Saturday, April 7, 2018

Non-Violence Through Colours

For the last two months I’ve been to the middle school La Esperanza in Chimaltenango almost weekly to work with the students on the upcoming mural. We started from scratch and managed to cover a lot of themes, among them:
·   How to translate emotions or ideas into a tow-dimensional image through the works of Frida Kahlo
·   History, impact and importance of muralism
·   How to enlarge an image using a grid
·   Contrast in images, how to create grey scales etc.
·   Enlarging an image through collage
·   Deciding the theme
·   Exploration of the theme: how to visually express the students’ ideas about no-violence in a non-violent mural
·   Copying a mural design in scale on big sheets of paper
·   Preparing the wall

And then it was finally time to start painting!!!! Loaded with paint, brushes and other supplies, I arrived early to work a full day, hoping to finish the entire project in two days. This was the only option because of other activities, but also because it started raining in Chimaltenango. Fortunately we did not see a drop of rain in the two days that the painting lasted.

The plan was to work with each group for two hours and then with whomever wanted to come in the afternoon.. The work went well. The students needed little supervision and enjoyed it. In the afternoon, about ten students returned to help with painting. Excellent result the first day!

The next day there was no classes because the parents came to school for a meeting and to pick up the report cards of their children. The kids had the day off, but about 12 came to paint. The teachers also came to help after the meeting. And at five o'clock in the afternoon the work was as good as finished ...

The first panel, conceived and executed by the 22 pupils of Básico 1, presents 6 figures in a proud,  powerful pose, hand in hand, united against violence. Together they stand strong!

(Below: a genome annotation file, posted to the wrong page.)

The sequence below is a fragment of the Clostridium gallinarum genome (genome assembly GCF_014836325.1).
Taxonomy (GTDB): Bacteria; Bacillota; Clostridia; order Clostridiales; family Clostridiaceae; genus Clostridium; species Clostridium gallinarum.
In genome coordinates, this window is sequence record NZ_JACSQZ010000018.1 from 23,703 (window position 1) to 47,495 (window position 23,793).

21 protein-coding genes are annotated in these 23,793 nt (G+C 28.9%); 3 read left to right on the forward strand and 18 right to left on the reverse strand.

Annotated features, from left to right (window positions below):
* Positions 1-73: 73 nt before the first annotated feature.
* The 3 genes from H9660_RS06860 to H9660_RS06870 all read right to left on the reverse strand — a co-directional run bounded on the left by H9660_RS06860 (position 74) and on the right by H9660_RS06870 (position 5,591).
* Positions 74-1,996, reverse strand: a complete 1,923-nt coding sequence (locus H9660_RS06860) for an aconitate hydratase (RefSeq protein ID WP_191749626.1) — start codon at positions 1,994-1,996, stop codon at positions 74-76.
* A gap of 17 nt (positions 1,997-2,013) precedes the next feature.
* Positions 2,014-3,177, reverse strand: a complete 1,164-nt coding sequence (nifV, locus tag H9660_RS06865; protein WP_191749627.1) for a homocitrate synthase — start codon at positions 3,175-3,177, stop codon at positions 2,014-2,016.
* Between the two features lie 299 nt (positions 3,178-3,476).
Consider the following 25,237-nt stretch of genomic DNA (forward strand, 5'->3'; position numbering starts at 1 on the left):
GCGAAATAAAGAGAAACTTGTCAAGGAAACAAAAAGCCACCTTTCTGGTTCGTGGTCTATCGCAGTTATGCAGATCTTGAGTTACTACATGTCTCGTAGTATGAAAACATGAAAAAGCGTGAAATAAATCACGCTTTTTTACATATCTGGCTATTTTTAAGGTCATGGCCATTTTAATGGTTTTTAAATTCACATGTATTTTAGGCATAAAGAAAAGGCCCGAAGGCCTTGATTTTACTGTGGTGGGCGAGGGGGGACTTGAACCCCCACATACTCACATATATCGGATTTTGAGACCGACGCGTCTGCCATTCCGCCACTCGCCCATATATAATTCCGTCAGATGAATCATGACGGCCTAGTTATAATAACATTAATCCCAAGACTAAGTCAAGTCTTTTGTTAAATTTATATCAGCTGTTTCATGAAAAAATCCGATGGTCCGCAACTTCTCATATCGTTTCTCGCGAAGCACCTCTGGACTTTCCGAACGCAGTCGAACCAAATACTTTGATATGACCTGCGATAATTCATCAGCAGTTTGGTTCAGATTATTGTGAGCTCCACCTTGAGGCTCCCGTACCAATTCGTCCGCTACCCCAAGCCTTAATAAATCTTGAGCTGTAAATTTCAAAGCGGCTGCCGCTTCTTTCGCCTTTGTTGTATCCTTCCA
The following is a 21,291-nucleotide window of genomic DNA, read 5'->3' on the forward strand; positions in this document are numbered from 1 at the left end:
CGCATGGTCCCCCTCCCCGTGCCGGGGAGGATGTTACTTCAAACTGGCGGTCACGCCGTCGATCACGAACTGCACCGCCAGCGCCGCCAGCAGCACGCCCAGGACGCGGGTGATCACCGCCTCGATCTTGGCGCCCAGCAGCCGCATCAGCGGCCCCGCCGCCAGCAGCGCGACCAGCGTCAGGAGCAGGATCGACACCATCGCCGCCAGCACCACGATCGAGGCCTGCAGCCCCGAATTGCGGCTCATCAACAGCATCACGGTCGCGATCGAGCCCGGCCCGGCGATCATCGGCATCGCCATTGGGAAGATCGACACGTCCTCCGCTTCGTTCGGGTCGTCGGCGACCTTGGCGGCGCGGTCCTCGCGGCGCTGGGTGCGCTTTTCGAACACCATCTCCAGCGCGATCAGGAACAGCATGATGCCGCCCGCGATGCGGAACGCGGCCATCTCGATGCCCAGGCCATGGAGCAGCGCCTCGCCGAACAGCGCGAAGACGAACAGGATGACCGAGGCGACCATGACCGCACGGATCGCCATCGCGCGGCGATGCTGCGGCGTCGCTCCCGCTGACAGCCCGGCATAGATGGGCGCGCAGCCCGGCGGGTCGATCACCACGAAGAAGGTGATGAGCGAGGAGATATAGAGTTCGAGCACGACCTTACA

On the chests of the figures they painted the following symbols: heart (love); sun (heat, light), twig (growth, hope); peace dove; peace's symbol; and the logo type of the school (as a symbol for education as a means to prevent violence).

On the second panel is the logo (and name) of the school, surrounded by a boy and a girl in a superhero pose, ready to battle for education, perhaps? Both are armed, not with guns, but with tools and kitchen equipment. And then of course the boy with a pan and spatula and the girl with a hammer. Keywords for this mural were: equality between the sexes; collaboration; education, battle, but in a positive and constructive way.
On the T-shirt of the boy the motto of the school: That all may stand up and nobody stays behind, from the Popol Vuh.

The third panel is made by Básico 3 and represents a boy and a girl who keep each other in balance while they hold their fingers up in the peace sign. Keyword were: peace, love, friendship, balance, collaboration.

Many, many thanks to the Dutch foundations that sponsored this project, Colour4Kids and Uno Más; the staff at La Esperanza; Jessica Hoult and of course, the terrific kids who participated in this project.